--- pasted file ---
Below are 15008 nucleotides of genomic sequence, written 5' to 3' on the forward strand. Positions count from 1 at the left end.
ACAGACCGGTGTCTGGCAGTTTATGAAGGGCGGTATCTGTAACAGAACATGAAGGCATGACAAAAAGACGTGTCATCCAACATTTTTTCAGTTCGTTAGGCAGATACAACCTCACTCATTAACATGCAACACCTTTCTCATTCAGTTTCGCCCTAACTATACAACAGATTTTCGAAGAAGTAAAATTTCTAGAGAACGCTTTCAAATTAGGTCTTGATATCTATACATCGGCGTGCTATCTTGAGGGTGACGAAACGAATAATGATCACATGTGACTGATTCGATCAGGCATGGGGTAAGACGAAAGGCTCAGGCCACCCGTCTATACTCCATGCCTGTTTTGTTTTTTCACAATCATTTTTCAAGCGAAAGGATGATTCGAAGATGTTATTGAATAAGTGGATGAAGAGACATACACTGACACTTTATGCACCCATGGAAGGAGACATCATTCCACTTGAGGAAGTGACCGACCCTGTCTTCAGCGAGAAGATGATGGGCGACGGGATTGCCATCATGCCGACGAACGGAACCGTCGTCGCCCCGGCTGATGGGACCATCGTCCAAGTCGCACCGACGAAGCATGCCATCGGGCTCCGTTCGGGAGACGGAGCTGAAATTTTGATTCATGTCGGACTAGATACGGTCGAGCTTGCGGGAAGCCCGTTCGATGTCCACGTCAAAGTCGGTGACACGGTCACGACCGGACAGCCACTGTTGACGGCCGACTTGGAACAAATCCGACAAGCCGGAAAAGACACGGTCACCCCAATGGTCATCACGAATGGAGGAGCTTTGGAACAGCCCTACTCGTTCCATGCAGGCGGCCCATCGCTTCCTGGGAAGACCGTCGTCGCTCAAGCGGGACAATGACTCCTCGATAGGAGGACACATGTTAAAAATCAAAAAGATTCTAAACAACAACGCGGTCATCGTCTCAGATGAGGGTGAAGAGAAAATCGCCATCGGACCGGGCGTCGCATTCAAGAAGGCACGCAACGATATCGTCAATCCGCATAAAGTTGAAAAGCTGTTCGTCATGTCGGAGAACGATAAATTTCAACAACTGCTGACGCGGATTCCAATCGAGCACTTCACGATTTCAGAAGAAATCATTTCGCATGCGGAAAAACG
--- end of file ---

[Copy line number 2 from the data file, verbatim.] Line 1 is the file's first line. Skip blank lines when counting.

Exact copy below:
ACAGACCGGTGTCTGGCAGTTTATGAAGGGCGGTATCTGTAACAGAACATGAAGGCATGACAAAAAGACGTGTCATCCAACATTTTTTCAGTTCGTTAGGCAGATACAACCTCACTCATTAACATGCAACACCTTTCTCATTCAGTTTCGCCCTAACTATACAACAGATTTTCGAAGAAGTAAAATTTCTAGAGAACGCTTTCAAATTAGGTCTTGATATCTATACATCGGCGTGCTATCTTGAGGGTGACGAAACGAATAATGATCACATGTGACTGATTCGATCAGGCATGGGGTAAGACGAAAGGCTCAGGCCACCCGTCTATACTCCATGCCTGTTTTGTTTTTTCACAATCATTTTTCAAGCGAAAGGATGATTCGAAGATGTTATTGAATAAGTGGATGAAGAGACATACACTGACACTTTATGCACCCATGGAAGGAGACATCATTCCACTTGAGGAAGTGACCGACCCTGTCTTCAGCGAGAAGATGATGGGCGACGGGATTGCCATCATGCCGACGAACGGAACCGTCGTCGCCCCGGCTGATGGGACCATCGTCCAAGTCGCACCGACGAAGCATGCCATCGGGCTCCGTTCGGGAGACGGAGCTGAAATTTTGATTCATGTCGGACTAGATACGGTCGAGCTTGCGGGAAGCCCGTTCGATGTCCACGTCAAAGTCGGTGACACGGTCACGACCGGACAGCCACTGTTGACGGCCGACTTGGAACAAATCCGACAAGCCGGAAAAGACACGGTCACCCCAATGGTCATCACGAATGGAGGAGCTTTGGAACAGCCCTACTCGTTCCATGCAGGCGGCCCATCGCTTCCTGGGAAGACCGTCGTCGCTCAAGCGGGACAATGACTCCTCGATAGGAGGACACATGTTAAAAATCAAAAAGATTCTAAACAACAACGCGGTCATCGTCTCAGATGAGGGTGAAGAGAAAATCGCCATCGGACCGGGCGTCGCATTCAAGAAGGCACGCAACGATATCGTCAATCCGCATAAAGTTGAAAAGCTGTTCGTCATGTCGGAGAACGATAAATTTCAACAACTGCTGACGCGGATTCCAATCGAGCACTTCACGATTTCAGAAGAAATCATTTCGCATGCGGAAAAACG